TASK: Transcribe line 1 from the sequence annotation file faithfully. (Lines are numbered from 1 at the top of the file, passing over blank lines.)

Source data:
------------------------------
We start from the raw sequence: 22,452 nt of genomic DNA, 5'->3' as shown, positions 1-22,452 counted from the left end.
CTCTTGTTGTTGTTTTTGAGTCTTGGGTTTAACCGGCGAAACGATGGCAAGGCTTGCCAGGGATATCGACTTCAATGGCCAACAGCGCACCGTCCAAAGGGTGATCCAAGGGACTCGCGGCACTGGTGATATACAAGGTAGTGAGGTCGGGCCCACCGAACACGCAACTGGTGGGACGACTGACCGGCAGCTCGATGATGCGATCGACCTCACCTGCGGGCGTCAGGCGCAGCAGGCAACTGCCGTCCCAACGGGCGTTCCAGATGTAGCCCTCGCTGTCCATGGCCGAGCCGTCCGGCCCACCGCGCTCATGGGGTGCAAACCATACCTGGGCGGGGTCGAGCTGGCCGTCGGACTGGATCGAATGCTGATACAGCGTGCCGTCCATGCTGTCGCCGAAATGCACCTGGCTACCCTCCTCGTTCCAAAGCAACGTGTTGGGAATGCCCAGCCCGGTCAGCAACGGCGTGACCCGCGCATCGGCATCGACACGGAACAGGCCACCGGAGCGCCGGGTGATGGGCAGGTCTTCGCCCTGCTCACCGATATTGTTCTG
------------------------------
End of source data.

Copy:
We start from the raw sequence: 22,452 nt of genomic DNA, 5'->3' as shown, positions 1-22,452 counted from the left end.